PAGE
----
Why Is Stress Such A Bad Thing?
Being under a lot of pressure seems to be a way of life for a lot of people. The world has become a much busier, much more demanding place. It can feel as though if we don’t at least try to keep up with it all, we’ll be left far behind both in terms of our careers and our lives in general – no one wants to miss out. Yet trying to do everything all at once and do it well can put us under a lot of stress, and when this stress is never-ending, it can be seriously detrimental to our health. The following reasons explain why being chronically stressed is not a good thing.
Being under a little stress is a good thing – it can make us work harder for a short period of time. For example, and it has its roots in the ‘fight or flight’ mode that we can fall into when there is a problem at hand that might be dangerous. However, when this stress is long-term, it becomes less easy to deal with. It’s easy to spot someone under a lot of stress because they will have a short temper, become angry at the slightest thing, and have difficulties keeping their emotions under control.
Even the mildest levels of stress can mean that we don’t have complete control over our emotions anymore. This could be stress encountered in everyday life, such as traffic or having financial issues. In other words, problems that you can solve if you take a moment to think about them. It’s just that when you are feeling stressed, it’s difficult to see a solution.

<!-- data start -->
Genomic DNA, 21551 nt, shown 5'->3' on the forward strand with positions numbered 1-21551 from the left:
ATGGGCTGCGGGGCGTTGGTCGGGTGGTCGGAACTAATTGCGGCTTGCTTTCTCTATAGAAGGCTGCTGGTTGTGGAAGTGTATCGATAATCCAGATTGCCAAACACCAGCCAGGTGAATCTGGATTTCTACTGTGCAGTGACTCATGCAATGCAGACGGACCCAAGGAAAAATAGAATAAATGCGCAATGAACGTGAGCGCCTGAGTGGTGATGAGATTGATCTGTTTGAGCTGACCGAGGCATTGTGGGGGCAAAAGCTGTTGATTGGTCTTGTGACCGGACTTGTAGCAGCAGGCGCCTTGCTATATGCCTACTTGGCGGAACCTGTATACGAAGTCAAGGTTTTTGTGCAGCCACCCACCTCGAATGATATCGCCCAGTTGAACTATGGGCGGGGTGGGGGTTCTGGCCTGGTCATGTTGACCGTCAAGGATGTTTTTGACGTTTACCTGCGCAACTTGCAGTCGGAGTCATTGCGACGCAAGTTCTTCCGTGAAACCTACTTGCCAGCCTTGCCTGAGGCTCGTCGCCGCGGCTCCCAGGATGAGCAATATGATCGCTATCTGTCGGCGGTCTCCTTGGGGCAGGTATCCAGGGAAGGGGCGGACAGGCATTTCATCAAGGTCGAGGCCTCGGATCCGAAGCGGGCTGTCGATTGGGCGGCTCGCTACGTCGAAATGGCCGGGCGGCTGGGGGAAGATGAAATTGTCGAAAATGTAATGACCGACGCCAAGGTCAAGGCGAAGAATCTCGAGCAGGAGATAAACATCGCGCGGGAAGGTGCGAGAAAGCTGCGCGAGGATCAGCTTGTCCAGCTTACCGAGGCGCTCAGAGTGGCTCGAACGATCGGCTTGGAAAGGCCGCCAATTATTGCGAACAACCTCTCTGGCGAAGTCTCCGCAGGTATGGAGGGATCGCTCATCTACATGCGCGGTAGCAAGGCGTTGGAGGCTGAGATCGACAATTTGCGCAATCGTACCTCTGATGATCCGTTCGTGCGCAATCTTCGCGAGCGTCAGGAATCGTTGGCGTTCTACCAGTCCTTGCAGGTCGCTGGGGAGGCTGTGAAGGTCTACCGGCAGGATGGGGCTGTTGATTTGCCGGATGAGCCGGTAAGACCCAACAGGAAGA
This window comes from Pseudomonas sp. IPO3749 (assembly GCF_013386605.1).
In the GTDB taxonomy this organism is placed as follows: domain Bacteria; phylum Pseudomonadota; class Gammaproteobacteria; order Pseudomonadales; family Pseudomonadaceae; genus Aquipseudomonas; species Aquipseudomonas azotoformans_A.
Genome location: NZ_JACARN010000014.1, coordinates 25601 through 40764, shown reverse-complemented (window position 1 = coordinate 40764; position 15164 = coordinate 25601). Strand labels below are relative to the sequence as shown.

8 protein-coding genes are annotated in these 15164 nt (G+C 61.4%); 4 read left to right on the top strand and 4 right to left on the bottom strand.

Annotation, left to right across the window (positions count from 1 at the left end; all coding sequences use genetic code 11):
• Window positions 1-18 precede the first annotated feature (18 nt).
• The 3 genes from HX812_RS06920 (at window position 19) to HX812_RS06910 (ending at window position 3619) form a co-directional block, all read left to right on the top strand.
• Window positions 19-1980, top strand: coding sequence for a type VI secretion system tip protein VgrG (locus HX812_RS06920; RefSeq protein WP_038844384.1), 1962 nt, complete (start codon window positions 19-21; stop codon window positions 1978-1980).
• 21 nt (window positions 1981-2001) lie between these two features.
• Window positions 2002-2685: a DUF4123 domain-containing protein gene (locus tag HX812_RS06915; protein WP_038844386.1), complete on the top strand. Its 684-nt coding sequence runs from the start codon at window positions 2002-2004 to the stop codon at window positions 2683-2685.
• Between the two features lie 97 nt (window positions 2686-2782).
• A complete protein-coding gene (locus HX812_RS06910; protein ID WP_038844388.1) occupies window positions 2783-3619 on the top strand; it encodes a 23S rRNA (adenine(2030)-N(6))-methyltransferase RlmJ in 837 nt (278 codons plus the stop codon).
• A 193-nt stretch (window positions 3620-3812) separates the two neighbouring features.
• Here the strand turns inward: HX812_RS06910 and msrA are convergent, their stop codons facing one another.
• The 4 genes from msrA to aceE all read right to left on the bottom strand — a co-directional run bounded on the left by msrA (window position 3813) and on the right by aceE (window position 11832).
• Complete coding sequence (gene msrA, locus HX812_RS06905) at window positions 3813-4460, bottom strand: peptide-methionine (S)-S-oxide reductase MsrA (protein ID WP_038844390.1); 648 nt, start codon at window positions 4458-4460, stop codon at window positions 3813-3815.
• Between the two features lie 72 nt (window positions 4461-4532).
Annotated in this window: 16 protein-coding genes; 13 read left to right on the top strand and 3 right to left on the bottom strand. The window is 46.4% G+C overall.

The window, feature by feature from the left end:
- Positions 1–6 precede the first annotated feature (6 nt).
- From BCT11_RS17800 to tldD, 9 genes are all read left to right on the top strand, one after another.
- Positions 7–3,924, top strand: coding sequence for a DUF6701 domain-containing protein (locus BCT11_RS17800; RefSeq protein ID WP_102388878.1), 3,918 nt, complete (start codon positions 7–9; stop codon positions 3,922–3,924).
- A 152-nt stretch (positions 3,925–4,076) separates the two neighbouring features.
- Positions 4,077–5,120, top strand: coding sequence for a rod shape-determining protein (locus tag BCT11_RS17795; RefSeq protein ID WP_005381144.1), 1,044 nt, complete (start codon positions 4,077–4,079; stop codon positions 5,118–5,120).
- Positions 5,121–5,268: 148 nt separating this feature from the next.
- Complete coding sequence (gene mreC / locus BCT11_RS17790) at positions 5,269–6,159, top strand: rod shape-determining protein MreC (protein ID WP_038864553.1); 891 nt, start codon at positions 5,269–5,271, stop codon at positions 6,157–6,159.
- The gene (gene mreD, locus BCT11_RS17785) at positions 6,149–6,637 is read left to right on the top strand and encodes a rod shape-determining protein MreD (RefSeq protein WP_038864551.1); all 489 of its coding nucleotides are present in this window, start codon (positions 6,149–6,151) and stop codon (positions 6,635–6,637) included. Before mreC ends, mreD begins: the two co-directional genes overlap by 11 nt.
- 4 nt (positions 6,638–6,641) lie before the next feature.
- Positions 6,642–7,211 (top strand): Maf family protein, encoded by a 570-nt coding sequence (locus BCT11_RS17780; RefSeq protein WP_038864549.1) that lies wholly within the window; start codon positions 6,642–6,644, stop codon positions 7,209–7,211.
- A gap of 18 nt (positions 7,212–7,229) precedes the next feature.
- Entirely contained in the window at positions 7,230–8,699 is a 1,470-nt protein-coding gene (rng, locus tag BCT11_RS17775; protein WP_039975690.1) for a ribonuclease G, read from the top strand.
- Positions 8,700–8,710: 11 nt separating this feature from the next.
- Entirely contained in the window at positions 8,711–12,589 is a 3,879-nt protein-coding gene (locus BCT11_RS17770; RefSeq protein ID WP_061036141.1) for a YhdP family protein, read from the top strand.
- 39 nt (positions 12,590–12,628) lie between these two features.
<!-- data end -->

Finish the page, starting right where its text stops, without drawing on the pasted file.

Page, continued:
Teeth And Gums
People’s stress manifests in a variety of different ways. Some, for example, will grind their teeth. They won’t necessarily know they are doing it, especially if they are doing it in their sleep, but this issue can actually cause long-lasting dental care problems for your jaw and teeth, wearing them thin and making them more prone to damage or even loss.
Your dentist will be able to tell immediately if you do grind your teeth; they will be able to spot any damage but will also notice that your jaw is clenched or stressed in some way. This is a hard habit to break and could even continue when the stressful situation is over. However, wearing a mouthguard at night can help to prevent further damage, even if the grinding itself doesn’t stop.
When we are stressed, many of us eat more. This dates back to prehistoric times when hunter-gatherers had to eat as much as possible when there was food to make up for the times when there was none. ‘Stress eating’ still lives on in us today and is why, when we are stressed, we ‘stock up’ on food – our body and brain think that danger is threatening and that food may become scarce.
This is a difficult habit to get out of, but one suggestion is not to eat while watching the nightly news. Watching bad news on TV, or listening on the radio, can cause us to eat more than we usually would. The same is true for any TV show that depicts fear and worry in some form.